As we sit and we ponder the thoughts in our mind, of the present, the future and past,
There is nothing that hurts us so much we are sure and nothing that seems sure to last
As the thought of the Son, so recently gone, and today our hearts are downcast.
For we loved that Son so recently gone to be with his Maker on High;
And we cherish the memory he has left. But our hearts are as blue as the sky.
Though we remember the words of our Savior who said, It is appointed unto to man "Once to die".
So today we thank God for the son that he loaned, To be with us for such a short while.
May the Angels in Heaven rejoice over him, As he passed o'er life's threshold's short mile;
And may the Angels rejoice when we go to meet him, And may they accept us with a smile.

Funeral Services
Funeral Services were held from the American Lutheran Church in Melvin at 1:30 P.M. on Saturday, January 10, 1948, with the Reverend J. C. Einfalt in charge.
Serving as casket bearers were his close friends, Glenn Schroon, Ralph Buchholz, Delvyn Smith, Delmar Johannsen, and John Boyce of Melvin and Wilfred Colteaux of Roberts, who was inducted into service with Ronald, and was his Buddy in several camps while training.
In charge of the flowers were Mrs. Wilfred Rexroat, Mrs. William Boshell, Mrs. Opal King, Mrs. Irma Dale, Miss Mardella R??, and Miss Betty Timcke.
Music at the service was provided by a quartet composed of Mrs. Emma Rexroat, Miss Mardella Rexroat, Edwin Zeschke, and Eugene Green, accompanied at the organ by Mrs. Eugene Green. Interment was in Lyman Cemetery at Roberts. The members of the Melvin Post No. 6334, Veterans of Foreign Wars, attended the services in a body, and conducted their solemn and impressive funeral rites at the graveside. the flag that draped the casket was presented to the mother of the deceased veteran.

--Roberts Herald.  14 January 1948

W. W. Graham

Died in Lyman Township, Tuesday, Dec. 12th, 1872, W. W. Graham, aged 22 years.
The announcement of the death of this young man threw a shade of gloom over the entire community where he was known. His sickness was of short duration, his disease typhoid fever. Only about two weeks before his death he was in this city, where he was a frequent visitor, and where he had many friends. The readers of the Record had a familiar acquaintance with him as the author of "Lyman Items."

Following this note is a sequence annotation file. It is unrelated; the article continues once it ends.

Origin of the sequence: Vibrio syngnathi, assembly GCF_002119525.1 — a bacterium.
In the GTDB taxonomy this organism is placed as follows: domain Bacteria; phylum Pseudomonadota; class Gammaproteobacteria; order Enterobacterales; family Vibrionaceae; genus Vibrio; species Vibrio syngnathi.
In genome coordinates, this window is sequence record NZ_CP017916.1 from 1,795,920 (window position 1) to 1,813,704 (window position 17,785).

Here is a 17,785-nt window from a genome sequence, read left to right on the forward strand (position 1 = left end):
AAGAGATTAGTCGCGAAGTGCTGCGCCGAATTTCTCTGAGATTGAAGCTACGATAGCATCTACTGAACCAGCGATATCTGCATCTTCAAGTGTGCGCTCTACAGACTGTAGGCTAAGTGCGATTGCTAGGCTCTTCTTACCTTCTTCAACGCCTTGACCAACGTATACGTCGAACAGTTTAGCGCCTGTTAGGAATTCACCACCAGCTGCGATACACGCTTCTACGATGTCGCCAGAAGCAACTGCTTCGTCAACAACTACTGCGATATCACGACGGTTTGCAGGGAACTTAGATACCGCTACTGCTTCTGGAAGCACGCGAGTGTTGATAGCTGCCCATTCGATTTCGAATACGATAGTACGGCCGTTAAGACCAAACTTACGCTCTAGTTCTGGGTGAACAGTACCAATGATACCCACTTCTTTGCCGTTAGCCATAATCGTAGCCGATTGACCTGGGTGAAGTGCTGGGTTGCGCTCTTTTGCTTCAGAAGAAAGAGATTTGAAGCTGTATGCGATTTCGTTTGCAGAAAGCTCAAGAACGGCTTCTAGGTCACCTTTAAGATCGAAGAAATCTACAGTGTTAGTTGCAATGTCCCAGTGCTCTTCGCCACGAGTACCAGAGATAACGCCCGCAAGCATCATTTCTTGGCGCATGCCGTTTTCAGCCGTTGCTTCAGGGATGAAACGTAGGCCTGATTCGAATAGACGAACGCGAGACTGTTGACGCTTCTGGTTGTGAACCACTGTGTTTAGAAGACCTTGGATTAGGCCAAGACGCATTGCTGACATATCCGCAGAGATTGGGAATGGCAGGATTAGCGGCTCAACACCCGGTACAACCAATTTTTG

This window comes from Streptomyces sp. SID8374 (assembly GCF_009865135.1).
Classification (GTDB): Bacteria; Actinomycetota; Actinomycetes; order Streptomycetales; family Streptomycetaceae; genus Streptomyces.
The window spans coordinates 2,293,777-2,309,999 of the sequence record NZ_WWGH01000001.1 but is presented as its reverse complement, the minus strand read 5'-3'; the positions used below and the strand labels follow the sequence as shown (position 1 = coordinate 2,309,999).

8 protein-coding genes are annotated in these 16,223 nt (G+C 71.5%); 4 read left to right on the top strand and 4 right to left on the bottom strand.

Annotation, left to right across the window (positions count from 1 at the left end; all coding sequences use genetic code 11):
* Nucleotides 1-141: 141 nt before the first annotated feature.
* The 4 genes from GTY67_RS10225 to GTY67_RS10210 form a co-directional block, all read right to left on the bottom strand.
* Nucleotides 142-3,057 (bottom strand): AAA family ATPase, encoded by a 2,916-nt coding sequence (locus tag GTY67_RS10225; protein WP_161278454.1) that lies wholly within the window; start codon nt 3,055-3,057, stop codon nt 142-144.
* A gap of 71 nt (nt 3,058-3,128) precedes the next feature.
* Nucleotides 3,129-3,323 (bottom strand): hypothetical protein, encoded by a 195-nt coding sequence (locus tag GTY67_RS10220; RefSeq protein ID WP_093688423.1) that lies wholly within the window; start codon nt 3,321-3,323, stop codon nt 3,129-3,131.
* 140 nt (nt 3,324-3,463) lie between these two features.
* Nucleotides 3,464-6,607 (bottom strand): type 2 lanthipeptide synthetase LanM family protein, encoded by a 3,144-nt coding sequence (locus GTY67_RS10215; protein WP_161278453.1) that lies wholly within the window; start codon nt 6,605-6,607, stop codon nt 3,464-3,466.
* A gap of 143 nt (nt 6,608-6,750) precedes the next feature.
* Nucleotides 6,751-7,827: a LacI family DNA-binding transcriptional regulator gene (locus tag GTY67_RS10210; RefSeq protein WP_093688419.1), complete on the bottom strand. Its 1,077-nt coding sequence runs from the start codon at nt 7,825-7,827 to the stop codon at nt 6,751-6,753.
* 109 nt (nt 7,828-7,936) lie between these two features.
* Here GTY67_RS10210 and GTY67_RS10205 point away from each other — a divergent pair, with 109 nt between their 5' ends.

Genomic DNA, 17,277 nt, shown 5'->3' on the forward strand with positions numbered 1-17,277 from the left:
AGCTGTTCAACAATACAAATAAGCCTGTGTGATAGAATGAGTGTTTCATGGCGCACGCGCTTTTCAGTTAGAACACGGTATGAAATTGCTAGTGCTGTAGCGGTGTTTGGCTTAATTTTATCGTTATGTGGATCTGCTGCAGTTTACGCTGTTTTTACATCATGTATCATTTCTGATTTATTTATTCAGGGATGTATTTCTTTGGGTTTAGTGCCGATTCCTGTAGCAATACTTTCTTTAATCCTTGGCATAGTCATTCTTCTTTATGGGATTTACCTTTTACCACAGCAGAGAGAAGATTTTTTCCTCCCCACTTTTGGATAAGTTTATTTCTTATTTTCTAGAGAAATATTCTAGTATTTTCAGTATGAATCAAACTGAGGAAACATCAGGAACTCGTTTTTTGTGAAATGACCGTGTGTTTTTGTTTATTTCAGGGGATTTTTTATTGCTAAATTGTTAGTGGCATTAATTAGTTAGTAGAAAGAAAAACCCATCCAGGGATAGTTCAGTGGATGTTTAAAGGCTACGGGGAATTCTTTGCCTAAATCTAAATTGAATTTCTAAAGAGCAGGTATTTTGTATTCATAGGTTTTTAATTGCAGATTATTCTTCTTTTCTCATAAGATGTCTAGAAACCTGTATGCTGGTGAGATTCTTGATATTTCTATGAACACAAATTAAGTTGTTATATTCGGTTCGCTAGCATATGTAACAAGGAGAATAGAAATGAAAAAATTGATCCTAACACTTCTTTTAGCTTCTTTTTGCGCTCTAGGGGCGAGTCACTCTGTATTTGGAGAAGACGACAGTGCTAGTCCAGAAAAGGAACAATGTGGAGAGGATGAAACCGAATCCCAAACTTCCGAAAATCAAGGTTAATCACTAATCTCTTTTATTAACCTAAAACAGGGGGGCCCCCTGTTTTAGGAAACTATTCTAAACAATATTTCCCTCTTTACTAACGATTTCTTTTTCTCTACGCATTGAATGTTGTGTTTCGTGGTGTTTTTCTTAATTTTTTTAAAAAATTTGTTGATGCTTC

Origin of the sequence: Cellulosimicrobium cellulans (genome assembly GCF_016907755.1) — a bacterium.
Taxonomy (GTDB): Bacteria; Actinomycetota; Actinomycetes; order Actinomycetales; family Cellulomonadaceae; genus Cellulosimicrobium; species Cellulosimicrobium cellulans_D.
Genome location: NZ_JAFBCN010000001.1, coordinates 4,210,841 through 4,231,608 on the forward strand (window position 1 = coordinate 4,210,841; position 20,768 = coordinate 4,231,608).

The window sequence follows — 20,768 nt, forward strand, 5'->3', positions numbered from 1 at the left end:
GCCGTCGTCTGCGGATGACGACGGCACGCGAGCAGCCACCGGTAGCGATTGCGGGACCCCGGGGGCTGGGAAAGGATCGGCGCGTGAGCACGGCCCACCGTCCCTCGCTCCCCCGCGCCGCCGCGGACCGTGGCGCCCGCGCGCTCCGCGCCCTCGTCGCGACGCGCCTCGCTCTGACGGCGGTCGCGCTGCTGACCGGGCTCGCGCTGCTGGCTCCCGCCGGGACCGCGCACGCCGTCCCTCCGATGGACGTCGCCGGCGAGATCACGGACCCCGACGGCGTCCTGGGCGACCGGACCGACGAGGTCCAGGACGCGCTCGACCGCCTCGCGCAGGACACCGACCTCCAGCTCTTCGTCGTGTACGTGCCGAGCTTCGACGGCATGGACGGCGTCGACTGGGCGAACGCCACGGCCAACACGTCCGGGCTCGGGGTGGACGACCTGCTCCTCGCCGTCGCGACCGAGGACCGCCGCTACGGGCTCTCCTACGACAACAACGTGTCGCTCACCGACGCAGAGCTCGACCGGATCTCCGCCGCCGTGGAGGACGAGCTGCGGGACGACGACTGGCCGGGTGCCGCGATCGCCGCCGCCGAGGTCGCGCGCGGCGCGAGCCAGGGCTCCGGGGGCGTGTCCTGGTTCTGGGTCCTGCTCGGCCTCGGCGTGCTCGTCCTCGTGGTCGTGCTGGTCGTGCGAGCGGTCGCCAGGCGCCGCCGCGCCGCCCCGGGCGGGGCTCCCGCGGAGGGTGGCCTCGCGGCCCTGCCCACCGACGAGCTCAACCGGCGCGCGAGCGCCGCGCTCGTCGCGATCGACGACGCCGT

Mr. Graham was an active, energetic young man of unusually agreeable manners, of superior business qualifications, and his early death is mourned by many who knew him but to esteem and honor him. His funeral was attended at Roberts, on Sunday last, by a large concourse of people. The religious exercises were conducted by Rev. Mr. Pendleton, of Chenoa. He was buried with Masonic honors -- something like a hundred of the fraternity being in attendance to pay the last sad office of respect to their departed friend and brother. The burial services were conducted by Rt. W. D. D. G. M, Wilson Hoag, of this city.
The sympathies of the entire community are extended to his parents and friends at this their irreparable loss.

--Paxton Record.  19 December 1872.

(FAG volunteer, Carolyn Wilson, does not show a stone.  I did not see a stone.  This is in a very old section of Lyman Township Cemetery, and some of the stones in this area are broken or covered by dirt and grass.)

Ernest E. Tornowski


Ernest E. Tornowski was instantly killed and Ibo Cordes was seriously injured in a train-auto collision which occurred some time before twelve o'clock midnight Sunday, January 31st, at the junction of Route 24 and the Gilman, Clinton and Springfield branch of the I. C. Railway. The impact of the collision uncoupled the train setting the ten rear cars free from the remainder. This set the air brakes and stopped the train. Mr. Tornowski who was driving the auto was thrown forward with a force which caused a broken neck resulting in instant death. Mr. Cordes received bad cuts and bruises which resulted in the loss of a large amount of blood. It was necessary to give him a blood transfusion which was done as soon as arrangements could be made. He is recovering in the Watseka hospital. However, his condition is still critical. While the accident was fatal to Mr. Tornowski there were no violent marks or wounds showing.
Ernest Tornowski, son of Ernest and Emma (Schultz) Tornowski, was born in Artesia Township, Iroquois County, Illinois, November 9, 1904. His whole life has been spent in the vicinity of Roberts. He was 38 years, 2 months and 22 days old at the time of his death. The past few years he has lived with his sister, Mrs. Edna Brown of Roberts. He is survived by five brothers, Herman and August of Roberts, Gottleib and William of Chatsworth and Henry who is in the U. S. Army. He also leaves two sisters, Mrs. Brown above mentioned and Mrs Emma Glad of Paxton.
Funeral services were held at the American Lutheran Church in Roberts today (Wednesday, February 2, 1943,) at two o'clock P.M. Rev. J. C. Einfalt, pastor of the church, officiating. Burial was in Lyman Cemetery.

--Roberts Herald. 3 February 1943.